5 Ridiculous Movie Genres We Used To Be Obsessed With

In a hundred years, our descendants are going to look back at the movies we made and wonder why we were so inordinately preoccupied with superpowered maniacs and the other superpowered maniacs who fought them. But that won’t be a new phenomenon. If you look back, Hollywood history is littered with the corpses of some truly bizarre trends. Like how …


Evil Cars Were Once All The Rage

Before Steven Spielberg persuaded America that nothing was more terrifying than a rampaging shark, he wanted to prove that there was nothing more scaring than a rampaging, uh … truck. Yes, there was a time when horror movies featured a parade of cars possessed by the devil, aliens, or simply the ghost of bad screenwriting. Spielberg’s first feature film, 1971’s Duel , was technically about a truck with an actual human driver, but we never see that driver.

Universal Pictures And if the truck doesn’t kill you, the tetanus certainly will.

The truck is hellbent on running a middle-aged salesman off the road for reasons, but that’s not important now. It’s only important that the cinema kicked off an entire subgenre which lasted over a decade before audiences ultimately woke up and realized that being scared of vehicles was a bit silly. Highlightings include 1974’s Killdozer and 1977’s The Car , which both feature vehicles possessed by … badness? It’s never made clear.


A few brave movies did attempt to explain how and why a vehicle could turn evil. 1983’s Christine centered around a 1958 Plymouth Fury that goes on a rampage because it has serious co-dependency issues with its owner, and the title vehicle of 1980’s The Hearse went bad because it once transported the corpse of a Satanist.

Crown International Pictures It merely takes one .

The final fingernail in the tire was Stephen King’s directorial debut and parting, 1986’s Maximum Overdrive . In it, all of the world’s vehicles and machines turn evil because of a passing comet, but also maybe aliens? Whatever, King was swimming in cocaine for most of that decade anyway.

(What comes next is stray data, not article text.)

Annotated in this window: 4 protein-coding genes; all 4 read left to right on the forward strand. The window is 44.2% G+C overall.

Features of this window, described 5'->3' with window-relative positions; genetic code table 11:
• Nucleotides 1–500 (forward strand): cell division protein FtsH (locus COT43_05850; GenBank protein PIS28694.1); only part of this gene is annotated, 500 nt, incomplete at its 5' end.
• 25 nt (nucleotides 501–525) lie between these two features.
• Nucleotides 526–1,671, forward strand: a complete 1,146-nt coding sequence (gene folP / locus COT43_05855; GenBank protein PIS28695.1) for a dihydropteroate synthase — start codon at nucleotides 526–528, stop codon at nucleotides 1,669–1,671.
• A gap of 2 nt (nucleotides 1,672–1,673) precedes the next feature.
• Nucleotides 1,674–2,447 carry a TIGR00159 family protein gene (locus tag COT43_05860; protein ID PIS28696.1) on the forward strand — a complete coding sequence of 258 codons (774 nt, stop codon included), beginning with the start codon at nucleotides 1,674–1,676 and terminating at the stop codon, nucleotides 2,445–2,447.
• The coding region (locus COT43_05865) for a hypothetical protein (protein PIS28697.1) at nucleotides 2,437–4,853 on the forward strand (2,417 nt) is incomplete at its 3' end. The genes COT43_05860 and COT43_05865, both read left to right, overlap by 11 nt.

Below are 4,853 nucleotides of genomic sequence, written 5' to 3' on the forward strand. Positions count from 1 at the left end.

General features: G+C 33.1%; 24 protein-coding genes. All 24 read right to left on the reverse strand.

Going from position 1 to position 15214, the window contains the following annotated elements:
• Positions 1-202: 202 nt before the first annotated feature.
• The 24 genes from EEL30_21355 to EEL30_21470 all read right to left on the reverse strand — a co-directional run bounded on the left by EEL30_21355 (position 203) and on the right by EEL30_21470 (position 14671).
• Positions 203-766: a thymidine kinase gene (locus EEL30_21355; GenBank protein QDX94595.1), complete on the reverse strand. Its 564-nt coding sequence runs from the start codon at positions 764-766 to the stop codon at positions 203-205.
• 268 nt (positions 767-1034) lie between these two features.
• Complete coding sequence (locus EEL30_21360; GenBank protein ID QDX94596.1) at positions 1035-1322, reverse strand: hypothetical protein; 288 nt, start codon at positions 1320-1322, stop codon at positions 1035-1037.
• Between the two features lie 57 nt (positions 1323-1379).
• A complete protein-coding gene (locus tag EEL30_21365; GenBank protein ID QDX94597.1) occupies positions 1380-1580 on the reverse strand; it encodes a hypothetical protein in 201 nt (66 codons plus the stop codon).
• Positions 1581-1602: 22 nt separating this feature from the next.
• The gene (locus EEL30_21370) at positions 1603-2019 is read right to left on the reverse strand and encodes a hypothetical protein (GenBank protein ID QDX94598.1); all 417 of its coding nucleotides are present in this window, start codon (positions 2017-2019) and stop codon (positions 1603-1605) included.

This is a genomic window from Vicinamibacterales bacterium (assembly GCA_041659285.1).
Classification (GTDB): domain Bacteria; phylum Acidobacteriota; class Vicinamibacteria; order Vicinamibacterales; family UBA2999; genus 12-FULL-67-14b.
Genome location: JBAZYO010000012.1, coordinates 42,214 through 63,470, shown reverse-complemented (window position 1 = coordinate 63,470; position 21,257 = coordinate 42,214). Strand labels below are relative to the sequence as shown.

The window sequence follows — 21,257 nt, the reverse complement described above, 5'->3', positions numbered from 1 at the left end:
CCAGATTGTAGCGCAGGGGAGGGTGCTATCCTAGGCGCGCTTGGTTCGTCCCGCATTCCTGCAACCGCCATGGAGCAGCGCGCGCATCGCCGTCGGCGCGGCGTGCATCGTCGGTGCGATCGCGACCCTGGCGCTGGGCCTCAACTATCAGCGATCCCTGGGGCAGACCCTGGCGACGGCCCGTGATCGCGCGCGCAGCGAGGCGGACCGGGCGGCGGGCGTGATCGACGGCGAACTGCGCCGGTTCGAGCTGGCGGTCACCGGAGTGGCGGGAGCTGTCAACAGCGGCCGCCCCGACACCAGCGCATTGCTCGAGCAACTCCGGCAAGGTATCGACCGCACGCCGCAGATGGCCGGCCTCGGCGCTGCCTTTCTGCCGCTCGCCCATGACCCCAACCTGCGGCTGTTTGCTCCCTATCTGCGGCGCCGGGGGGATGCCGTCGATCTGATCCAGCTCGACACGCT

The ‘8 0s Were All About Body-Swapping

Every kid dreams of the day when they’re ultimately old enough to buy a tiger that only fees algebra educators. And every adult dreams of those halcyon days when they were young enough to run naked through the rain without having to attend sexual harassment meetings afterward. When Freaky Friday came out in 1977, Hollywood unwittingly tapped into one of humanity’s most primal recommends — to fully switch bodies with person from a different generation and inherit their supposedly easy life.

Walt Disney Pictures And now you have several generations to choose from for your generational swap.

Freaky Friday ‘s plot revolves around a harried homemaker and her petulant daughter switching bodies, and eventually learning that they both have equally difficult lives and are worthy of respect. It constructed five times its budget, prompting a mad rush of producers hoping to capitalize on the premise. First came a Tv series, Turnabout , wherein a husband and wife swap bodies thanks to a gypsy statue. Then there was 1984’s All Of Me , in which a man and a woman cohabitate Steve Martin’s body. Four more body-swapping films came out between ‘8 7 and ‘8 9, a stern reminder that Hollywood has always had issues with originality.

Universal Pictures They started with the standard Steve Martin poster and wrote the movie from there.

In Like Father Like Son , a magical Native American switchings the minds of a father and son. 18 Again ! was totally different; in that one, a man and his grandson switch bodies due to “an accident.” Then Judge Reinhold and Fred Savage switched bodies in Vice Versa , which was our high water mark.

Columbia Pictures In body-swap movies and Judge Reinhold’s career.

But Dream A Little Dream pushed the body-swapping genre too far, like the Manhattan Project of hack screenwriting. In this movie, a yoga mishap results in four characters switching bodies and learning important life lessons. 1992 ‘s Prelude To A Kiss spelled the end. Alec Baldwin’s fiancee decides to make out with a lecherous old man, which naturally causes their souls to switch. Baldwin then has to learn how to love his previously sexy fiancee for her beautiful soul alone, even if it is now housed inside a pervy senior citizen. And since that was about as existentially terrifying as the genre could get, Hollywood called it a day.